“That is correct. The hydrocarbons have same basic chemical structure. They can be sent through different pathways to obtain different substances. But the basic chemical skeleton remains the same”, the boy was feeling proud this time.

“I hear some of the finest and highest quality materials used in rockets and medical instruments can be prepared using the same chemical framework. I was told by a scientist that these substances cost almost Rs 10,000/- per meter” the wise man said with an innocent tone in his voice.

“You have heard him right. These are very high quality substances that need to be segregated at a very early stage of hydrocarbon processing. The channelization actually matters. Of course, high level of discipline and proper instrumentation along with appropriate environmental standards make all the difference”, the boy knew his stuff and was eager to show off.

“I was told mere ten grams of the basic substance can make high quality thread as long as 1,000 meters. Can it?”

“Of course. Such material used in critical processes may cost about Rs 1,000 a meter” the boy said with full vigor in his voice.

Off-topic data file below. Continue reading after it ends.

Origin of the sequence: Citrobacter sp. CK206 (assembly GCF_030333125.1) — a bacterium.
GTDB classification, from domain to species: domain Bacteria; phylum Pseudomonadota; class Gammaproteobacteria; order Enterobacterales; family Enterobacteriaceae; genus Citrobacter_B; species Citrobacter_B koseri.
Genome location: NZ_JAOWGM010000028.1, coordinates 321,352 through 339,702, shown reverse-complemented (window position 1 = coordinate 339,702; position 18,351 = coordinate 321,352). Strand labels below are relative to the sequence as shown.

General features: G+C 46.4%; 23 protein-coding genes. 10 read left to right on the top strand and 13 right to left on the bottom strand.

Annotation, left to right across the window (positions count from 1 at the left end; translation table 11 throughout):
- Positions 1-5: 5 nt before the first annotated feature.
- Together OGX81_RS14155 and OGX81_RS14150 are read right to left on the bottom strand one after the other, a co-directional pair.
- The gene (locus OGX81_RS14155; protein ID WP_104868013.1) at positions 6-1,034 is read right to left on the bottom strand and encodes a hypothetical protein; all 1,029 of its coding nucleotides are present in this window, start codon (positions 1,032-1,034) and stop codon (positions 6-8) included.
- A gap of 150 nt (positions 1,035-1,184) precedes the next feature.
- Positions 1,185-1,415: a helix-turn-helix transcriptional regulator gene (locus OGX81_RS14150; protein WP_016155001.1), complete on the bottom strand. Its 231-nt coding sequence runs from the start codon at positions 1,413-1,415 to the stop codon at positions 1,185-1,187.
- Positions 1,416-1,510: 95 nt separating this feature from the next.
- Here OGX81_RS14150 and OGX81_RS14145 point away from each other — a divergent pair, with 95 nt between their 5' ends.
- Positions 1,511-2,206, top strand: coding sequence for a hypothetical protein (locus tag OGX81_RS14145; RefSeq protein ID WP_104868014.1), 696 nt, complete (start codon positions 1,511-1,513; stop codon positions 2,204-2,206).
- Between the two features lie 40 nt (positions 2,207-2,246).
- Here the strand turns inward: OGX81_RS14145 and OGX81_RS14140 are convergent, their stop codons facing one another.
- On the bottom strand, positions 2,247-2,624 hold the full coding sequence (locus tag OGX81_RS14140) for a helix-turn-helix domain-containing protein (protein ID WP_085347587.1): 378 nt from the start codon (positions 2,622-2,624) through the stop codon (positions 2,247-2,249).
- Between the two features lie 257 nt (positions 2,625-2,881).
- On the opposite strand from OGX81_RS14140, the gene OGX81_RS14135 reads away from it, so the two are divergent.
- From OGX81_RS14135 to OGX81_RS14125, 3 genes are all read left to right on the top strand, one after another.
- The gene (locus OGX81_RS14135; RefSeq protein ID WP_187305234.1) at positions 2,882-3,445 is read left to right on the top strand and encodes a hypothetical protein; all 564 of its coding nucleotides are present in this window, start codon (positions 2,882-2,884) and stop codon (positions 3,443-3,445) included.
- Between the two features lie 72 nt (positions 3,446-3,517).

“So, you mean to say this useless, worthless ball of tar could have been something worth a million rupees only if were to get channelized at the beginning”, the voice of wise man was impassionate.

Silence. The boy did not say anything.

“Don’t you think the same process gets reflected in life?” the wise man saw into the eyes of the boy.

The boy bent his head. Words were struck in his throat. “Yes” he said slowly.

“Power, knowledge and intelligence may not reach where it deserves unless it gets a sense of direction and channelized into the proper pathway. It is left to you whether you wish to end up Rs1000 a meter or a waste mass of material at a deserted corner of road”, the wise man stopped.

The boy choked. The message was conveyed.

I remember one of my physics lecturers telling the class. “Be a vector. Your energies are nothing without the element of direction.” Not many of us could understand or appreciate what he told at that age. However, the words remained with me. I see a greater meaning now for the same. Every day, the same message gets extrapolated in many fronts. Even when it comes to management of heart problems, we often see how the small steps kept at early phases of disease process end up being great benefits for the child. Similarly, how small mistakes at the inception end up being a disaster for the patient. Appropriate channelization, whether in life or in any trifle looking setting, is indeed a big task. I felt like sharing this anecdote for the final punch it delivers and the resultant impact!